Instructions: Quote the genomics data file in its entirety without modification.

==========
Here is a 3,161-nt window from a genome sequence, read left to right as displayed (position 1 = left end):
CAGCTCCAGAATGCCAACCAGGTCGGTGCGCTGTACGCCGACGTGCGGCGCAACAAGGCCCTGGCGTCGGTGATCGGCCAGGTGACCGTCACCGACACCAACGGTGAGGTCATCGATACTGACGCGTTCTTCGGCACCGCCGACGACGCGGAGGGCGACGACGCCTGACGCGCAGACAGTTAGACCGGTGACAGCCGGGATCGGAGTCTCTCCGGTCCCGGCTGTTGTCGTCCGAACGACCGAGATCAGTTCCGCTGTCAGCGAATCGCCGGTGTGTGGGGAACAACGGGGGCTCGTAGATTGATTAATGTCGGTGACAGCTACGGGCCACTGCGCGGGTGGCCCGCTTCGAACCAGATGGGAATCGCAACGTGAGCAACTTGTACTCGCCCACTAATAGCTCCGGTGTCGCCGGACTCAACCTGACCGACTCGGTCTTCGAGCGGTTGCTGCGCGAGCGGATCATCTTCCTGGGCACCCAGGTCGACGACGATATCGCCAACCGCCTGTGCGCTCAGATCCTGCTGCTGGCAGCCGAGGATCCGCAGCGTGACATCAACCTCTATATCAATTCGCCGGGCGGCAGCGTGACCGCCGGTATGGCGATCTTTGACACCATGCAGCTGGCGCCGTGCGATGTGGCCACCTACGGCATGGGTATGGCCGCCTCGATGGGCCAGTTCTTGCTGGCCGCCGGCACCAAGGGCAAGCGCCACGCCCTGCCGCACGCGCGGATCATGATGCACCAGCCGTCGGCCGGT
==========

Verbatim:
Here is a 3,161-nt window from a genome sequence, read left to right as displayed (position 1 = left end):
CAGCTCCAGAATGCCAACCAGGTCGGTGCGCTGTACGCCGACGTGCGGCGCAACAAGGCCCTGGCGTCGGTGATCGGCCAGGTGACCGTCACCGACACCAACGGTGAGGTCATCGATACTGACGCGTTCTTCGGCACCGCCGACGACGCGGAGGGCGACGACGCCTGACGCGCAGACAGTTAGACCGGTGACAGCCGGGATCGGAGTCTCTCCGGTCCCGGCTGTTGTCGTCCGAACGACCGAGATCAGTTCCGCTGTCAGCGAATCGCCGGTGTGTGGGGAACAACGGGGGCTCGTAGATTGATTAATGTCGGTGACAGCTACGGGCCACTGCGCGGGTGGCCCGCTTCGAACCAGATGGGAATCGCAACGTGAGCAACTTGTACTCGCCCACTAATAGCTCCGGTGTCGCCGGACTCAACCTGACCGACTCGGTCTTCGAGCGGTTGCTGCGCGAGCGGATCATCTTCCTGGGCACCCAGGTCGACGACGATATCGCCAACCGCCTGTGCGCTCAGATCCTGCTGCTGGCAGCCGAGGATCCGCAGCGTGACATCAACCTCTATATCAATTCGCCGGGCGGCAGCGTGACCGCCGGTATGGCGATCTTTGACACCATGCAGCTGGCGCCGTGCGATGTGGCCACCTACGGCATGGGTATGGCCGCCTCGATGGGCCAGTTCTTGCTGGCCGCCGGCACCAAGGGCAAGCGCCACGCCCTGCCGCACGCGCGGATCATGATGCACCAGCCGTCGGCCGGT